After the exceptionally interesting chapter on emersion, Kubiński continues to use the tensions he has outlined at the line between immersion and emersion, describing types of graphic user interfaces that are used in computer games. He proposes his own type of classification for such interfaces, dividing them according to the criterion of the diegetic and spatiality, as well as the subcriteria of the diegetic aspect of communication, the contextual filter, and dynamic iconicity. In view of the vast extent of research material and ongoing technological development, it is difficult to state with full certainty whether this classification is exhaustive, but each of the categories listed is here illustrated with appropriate examples and described in a way that shows the operation utility of the division in question. The author divides interfaces into: superimpositions, metarepresentations, situational filters, spatial interfaces, diegetic messages, semeions and metainterfaces. At the same time, he shows that an interface as such will naturally be emersive in character, because it is a tool that enables human communication with a machine, providing information relating to the diegetic world, in many cases (especially where superimpositions are concerned) functioning as if somehow “adjacent” to the reality of the game, while remaining closely connected with it. The emersion effect can for example be made smoother, primarily by metainterfaces – an extremely interesting phenomenon, pointing to multilayered metatextualrelations in video games. Metainterfaces are interfaces that function within the world of the game (i.e. tools that enable the protagonist to communicate with the device he is using, and simultaneously allowing the user to obtain information about the diegetic world). If the protagonist is a cyborg (an example used by Kubiński) who uses special lenses that provide him with information about objects in his sight (importantly, he acquires them only at a certain level of the game), this information is relayed to both the character and the user, becoming a kind of “multi-level” interface. This not only leads to a decrease in the effect of emersion but also has an aesthetic, artistic effect and offers enormous interpretative potential.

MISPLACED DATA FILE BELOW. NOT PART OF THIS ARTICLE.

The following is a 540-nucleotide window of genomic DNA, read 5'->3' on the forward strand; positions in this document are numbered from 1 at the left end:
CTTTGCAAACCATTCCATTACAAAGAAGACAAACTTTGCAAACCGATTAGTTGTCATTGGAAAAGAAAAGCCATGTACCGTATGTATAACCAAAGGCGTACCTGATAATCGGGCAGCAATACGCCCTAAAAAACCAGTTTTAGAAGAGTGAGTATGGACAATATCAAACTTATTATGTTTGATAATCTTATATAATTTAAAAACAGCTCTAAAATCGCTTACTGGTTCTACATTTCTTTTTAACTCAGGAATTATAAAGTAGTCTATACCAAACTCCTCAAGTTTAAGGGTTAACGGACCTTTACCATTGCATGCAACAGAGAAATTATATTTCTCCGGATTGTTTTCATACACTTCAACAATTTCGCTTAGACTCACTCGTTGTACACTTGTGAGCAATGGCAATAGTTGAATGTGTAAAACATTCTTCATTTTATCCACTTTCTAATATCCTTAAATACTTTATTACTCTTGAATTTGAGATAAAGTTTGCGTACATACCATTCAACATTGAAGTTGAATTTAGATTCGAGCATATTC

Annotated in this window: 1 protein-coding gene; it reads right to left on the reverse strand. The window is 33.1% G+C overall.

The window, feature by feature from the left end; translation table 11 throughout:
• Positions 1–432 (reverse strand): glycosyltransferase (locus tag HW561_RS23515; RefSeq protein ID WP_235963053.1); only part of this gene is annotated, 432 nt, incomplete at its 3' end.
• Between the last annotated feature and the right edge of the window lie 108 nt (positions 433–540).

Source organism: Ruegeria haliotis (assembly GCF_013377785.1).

Kubiński also describes strategies used by game creators to reduce the emersivity of interfaces, such as minimalization (keeping the interface’s elements to a minimum to achieve the lowest possible degree of hindrance to immersion), stylization (elements of the interface are stylized after parts of the game’s represented world, though they do not constitute that world – an intriguing example of this is the stylization of the interface in the game FIFA 15 to imitate a televised transmission of a football match – showing the complicated and multi-layered relations between the two media), diegeticization (incorporation of the interface into the diegetic world), configurativity (the possibility for the user to set the interface) and thematization (use of the interface as a significant element in the playing of the game).
The usefulness of the distinctions and classifications Kubiński makes seems to be proven by his minute analyses and interpretations of a great many cited examples. Kubiński surveys a variety of game genres (adventure games, “brawling” games, platform games, simulators, shooting games), directed at various audiences, and whose creators naturally have resorted to widely varied artistic solutions. The expanded exemplification, in addition to being an undeniably strong asset in proving the wide applicability of the proposed interpretations, allows readers to become acquainted with many different phenomena from video game culture which they may not have encountered previously (this is particularly valuable given the overwhelming bulk of research material), but also constitutes a stimulus to submit games with which they are familiar to the proposed categories to “test out” their functionality.
In the final chapter, Kubiński presents some selected examples of the influence of the poetics of video games on other cultural texts and phenomena. Starting from an analysis of works of playable literature, he takes us through a short description of the phenomenon of gamification, to a detailed analysis of two examples of games from the genre of engaged games. The necessary limitation of the scope of analysis and description to certain perhaps particularly interesting (or in which the author is particularly expert) phenomena, to which Kubiński directly draws our attention, seems incredibly important here. Taking into account the minute exactitude of the analysis of particular examples and the intriguing conclusions, the reader feels a certain hunger for more after reading the book’s last chapter; but the decision to delineate and open further areas of scholarly reflection in the area of video games seems a worthwhile move, to say the least.